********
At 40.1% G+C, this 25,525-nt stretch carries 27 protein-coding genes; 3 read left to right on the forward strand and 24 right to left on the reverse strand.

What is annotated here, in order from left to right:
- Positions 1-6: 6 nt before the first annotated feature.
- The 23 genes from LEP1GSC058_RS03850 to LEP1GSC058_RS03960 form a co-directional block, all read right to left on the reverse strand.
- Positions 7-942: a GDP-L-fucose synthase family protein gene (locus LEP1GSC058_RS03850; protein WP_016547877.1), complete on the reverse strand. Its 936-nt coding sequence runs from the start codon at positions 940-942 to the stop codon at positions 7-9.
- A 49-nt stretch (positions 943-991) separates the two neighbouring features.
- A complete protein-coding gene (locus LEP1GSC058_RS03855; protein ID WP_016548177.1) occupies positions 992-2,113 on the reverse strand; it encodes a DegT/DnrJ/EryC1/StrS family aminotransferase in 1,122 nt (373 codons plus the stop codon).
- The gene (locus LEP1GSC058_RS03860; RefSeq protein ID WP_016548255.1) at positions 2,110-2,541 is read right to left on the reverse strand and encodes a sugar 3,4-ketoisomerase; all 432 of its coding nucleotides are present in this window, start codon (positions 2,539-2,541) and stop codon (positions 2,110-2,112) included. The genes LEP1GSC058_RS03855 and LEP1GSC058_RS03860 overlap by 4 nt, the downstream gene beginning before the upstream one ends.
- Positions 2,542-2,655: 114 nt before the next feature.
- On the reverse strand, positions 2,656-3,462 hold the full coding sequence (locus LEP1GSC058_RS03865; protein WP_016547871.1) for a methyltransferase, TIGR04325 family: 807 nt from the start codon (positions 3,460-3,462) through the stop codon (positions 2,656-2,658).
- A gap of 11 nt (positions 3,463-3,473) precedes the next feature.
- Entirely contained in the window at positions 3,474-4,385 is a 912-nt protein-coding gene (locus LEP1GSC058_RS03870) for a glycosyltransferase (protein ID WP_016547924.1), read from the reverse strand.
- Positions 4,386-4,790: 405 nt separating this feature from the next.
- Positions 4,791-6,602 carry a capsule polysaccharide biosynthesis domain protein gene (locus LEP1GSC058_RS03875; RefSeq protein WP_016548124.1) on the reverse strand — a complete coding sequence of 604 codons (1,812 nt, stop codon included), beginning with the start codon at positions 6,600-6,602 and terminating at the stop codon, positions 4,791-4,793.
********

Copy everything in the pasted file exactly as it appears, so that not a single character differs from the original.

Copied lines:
At 40.1% G+C, this 25,525-nt stretch carries 27 protein-coding genes; 3 read left to right on the forward strand and 24 right to left on the reverse strand.

What is annotated here, in order from left to right:
- Positions 1-6: 6 nt before the first annotated feature.
- The 23 genes from LEP1GSC058_RS03850 to LEP1GSC058_RS03960 form a co-directional block, all read right to left on the reverse strand.
- Positions 7-942: a GDP-L-fucose synthase family protein gene (locus LEP1GSC058_RS03850; protein WP_016547877.1), complete on the reverse strand. Its 936-nt coding sequence runs from the start codon at positions 940-942 to the stop codon at positions 7-9.
- A 49-nt stretch (positions 943-991) separates the two neighbouring features.
- A complete protein-coding gene (locus LEP1GSC058_RS03855; protein ID WP_016548177.1) occupies positions 992-2,113 on the reverse strand; it encodes a DegT/DnrJ/EryC1/StrS family aminotransferase in 1,122 nt (373 codons plus the stop codon).
- The gene (locus LEP1GSC058_RS03860; RefSeq protein ID WP_016548255.1) at positions 2,110-2,541 is read right to left on the reverse strand and encodes a sugar 3,4-ketoisomerase; all 432 of its coding nucleotides are present in this window, start codon (positions 2,539-2,541) and stop codon (positions 2,110-2,112) included. The genes LEP1GSC058_RS03855 and LEP1GSC058_RS03860 overlap by 4 nt, the downstream gene beginning before the upstream one ends.
- Positions 2,542-2,655: 114 nt before the next feature.
- On the reverse strand, positions 2,656-3,462 hold the full coding sequence (locus LEP1GSC058_RS03865; protein WP_016547871.1) for a methyltransferase, TIGR04325 family: 807 nt from the start codon (positions 3,460-3,462) through the stop codon (positions 2,656-2,658).
- A gap of 11 nt (positions 3,463-3,473) precedes the next feature.
- Entirely contained in the window at positions 3,474-4,385 is a 912-nt protein-coding gene (locus LEP1GSC058_RS03870) for a glycosyltransferase (protein ID WP_016547924.1), read from the reverse strand.
- Positions 4,386-4,790: 405 nt separating this feature from the next.
- Positions 4,791-6,602 carry a capsule polysaccharide biosynthesis domain protein gene (locus LEP1GSC058_RS03875; RefSeq protein WP_016548124.1) on the reverse strand — a complete coding sequence of 604 codons (1,812 nt, stop codon included), beginning with the start codon at positions 6,600-6,602 and terminating at the stop codon, positions 4,791-4,793.